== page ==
WASHINGTON, DC -- As the United States grapples with the devastating effects of an opioid epidemic, researchers are making progress in advancing our understanding of opioid addiction-related health issues, according to studies presented today at Neuroscience 2017, the annual meeting of the Society for Neuroscience and the world's largest source of emerging news about brain science and health.
Approximately 90 Americans die every day from opioid overdoses, according to the National Institute on Drug Abuse, creating what public agencies have referred to as both an epidemic and a crisis. Opioids, which include prescription pain medications such as morphine and oxycodone as well as illegal substances such as heroin and fentanyl derivatives, alleviate pain and can induce euphoria by interacting with receptors on nerve cells in the nervous system. They also have high abuse potential, meaning that clinical uses of opioids bear added risks associated with substance use-disorders, physical dependence, and withdrawal.
Today's new findings show that:
A common genetic variation in an opioid receptor gene protects against behavioral effects of prenatal opioid exposure in mice (Shivon April Robinson, abstract 702.15, see attached summary).
Opioid addiction heightens fear and anxiety responses to traumatic events in mice, potentially explaining the prevalence of post-traumatic stress disorder in individuals dependent upon opioids (Zachary T. Pennington, abstract 247.08, see attached summary).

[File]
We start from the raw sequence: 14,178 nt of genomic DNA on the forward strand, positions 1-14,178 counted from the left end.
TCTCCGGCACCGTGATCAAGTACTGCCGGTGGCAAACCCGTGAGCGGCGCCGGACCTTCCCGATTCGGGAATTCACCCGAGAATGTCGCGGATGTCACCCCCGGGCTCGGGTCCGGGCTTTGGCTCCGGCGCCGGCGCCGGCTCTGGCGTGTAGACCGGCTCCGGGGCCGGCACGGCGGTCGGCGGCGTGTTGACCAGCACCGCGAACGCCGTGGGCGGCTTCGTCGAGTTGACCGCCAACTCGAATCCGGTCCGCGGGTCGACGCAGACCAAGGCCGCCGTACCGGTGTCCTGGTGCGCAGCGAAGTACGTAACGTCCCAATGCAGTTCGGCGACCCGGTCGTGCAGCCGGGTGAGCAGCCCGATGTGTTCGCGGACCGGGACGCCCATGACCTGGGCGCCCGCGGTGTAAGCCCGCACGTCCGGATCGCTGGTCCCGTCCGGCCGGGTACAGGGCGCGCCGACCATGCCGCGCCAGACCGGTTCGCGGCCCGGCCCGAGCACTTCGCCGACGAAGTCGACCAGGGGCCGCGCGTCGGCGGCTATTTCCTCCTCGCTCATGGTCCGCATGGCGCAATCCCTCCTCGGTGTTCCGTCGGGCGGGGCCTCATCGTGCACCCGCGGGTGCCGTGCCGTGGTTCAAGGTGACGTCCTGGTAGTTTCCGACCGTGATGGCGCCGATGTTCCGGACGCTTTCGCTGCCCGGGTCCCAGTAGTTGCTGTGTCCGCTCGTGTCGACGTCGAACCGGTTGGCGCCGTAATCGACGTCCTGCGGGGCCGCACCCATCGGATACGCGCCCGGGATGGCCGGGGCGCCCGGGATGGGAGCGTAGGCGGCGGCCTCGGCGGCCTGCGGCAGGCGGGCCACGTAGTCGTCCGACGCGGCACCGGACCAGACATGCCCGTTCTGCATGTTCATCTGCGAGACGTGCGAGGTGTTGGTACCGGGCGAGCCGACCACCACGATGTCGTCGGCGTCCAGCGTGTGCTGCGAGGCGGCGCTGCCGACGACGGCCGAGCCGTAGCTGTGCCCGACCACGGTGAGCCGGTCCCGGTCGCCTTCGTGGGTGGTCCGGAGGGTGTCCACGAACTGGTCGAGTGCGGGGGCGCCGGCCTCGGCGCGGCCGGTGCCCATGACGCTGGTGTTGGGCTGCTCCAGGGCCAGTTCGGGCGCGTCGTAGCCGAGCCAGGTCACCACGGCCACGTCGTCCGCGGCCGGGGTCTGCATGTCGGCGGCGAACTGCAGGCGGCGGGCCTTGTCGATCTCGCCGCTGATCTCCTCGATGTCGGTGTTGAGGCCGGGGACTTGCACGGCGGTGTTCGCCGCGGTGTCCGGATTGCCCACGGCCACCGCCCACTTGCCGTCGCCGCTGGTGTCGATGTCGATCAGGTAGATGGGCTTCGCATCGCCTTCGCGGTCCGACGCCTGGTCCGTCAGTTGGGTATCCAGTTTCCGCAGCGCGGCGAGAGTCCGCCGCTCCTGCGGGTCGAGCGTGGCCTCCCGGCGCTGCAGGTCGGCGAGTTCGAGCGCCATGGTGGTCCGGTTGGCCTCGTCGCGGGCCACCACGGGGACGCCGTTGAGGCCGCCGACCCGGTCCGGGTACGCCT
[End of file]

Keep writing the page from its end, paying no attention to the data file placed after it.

"Erasing" drug memories using a novel procedure reduces heroin cravings and relapses when administered within one hour of methadone treatment (Ping Wu, abstract 515.03, see attached summary).
Critically ill, full-term infants exposed to opioids through repeated anesthesia and prolonged sedation show signs of abnormal brain development within the first year of life (Dusica Bajic, abstract 284.04, see attached summary).
Other recent findings discussed show that:
A diet rich in high fructose corn syrup reduces neural and behavioral responses to oxycodone in rats, potentially encouraging overuse of the drug and increasing risk of dependence (Meenu Minhas, abstract 418.16, see attached summary).
"Given the current public health crisis as well as the medical importance of safe, effective pain medication, we need to learn as much as possible about the effects and interactions of opioids with the brain and nervous system," said press conference moderator Edward Bilsky, PhD, provost and professor of biomedical sciences at Pacific Northwest University of Health Sciences. "These new findings hold promise for advancing treatment options for substance-use disorders and also informing clinical uses of these drugs as analgesics in the treatment of acute and chronic pain."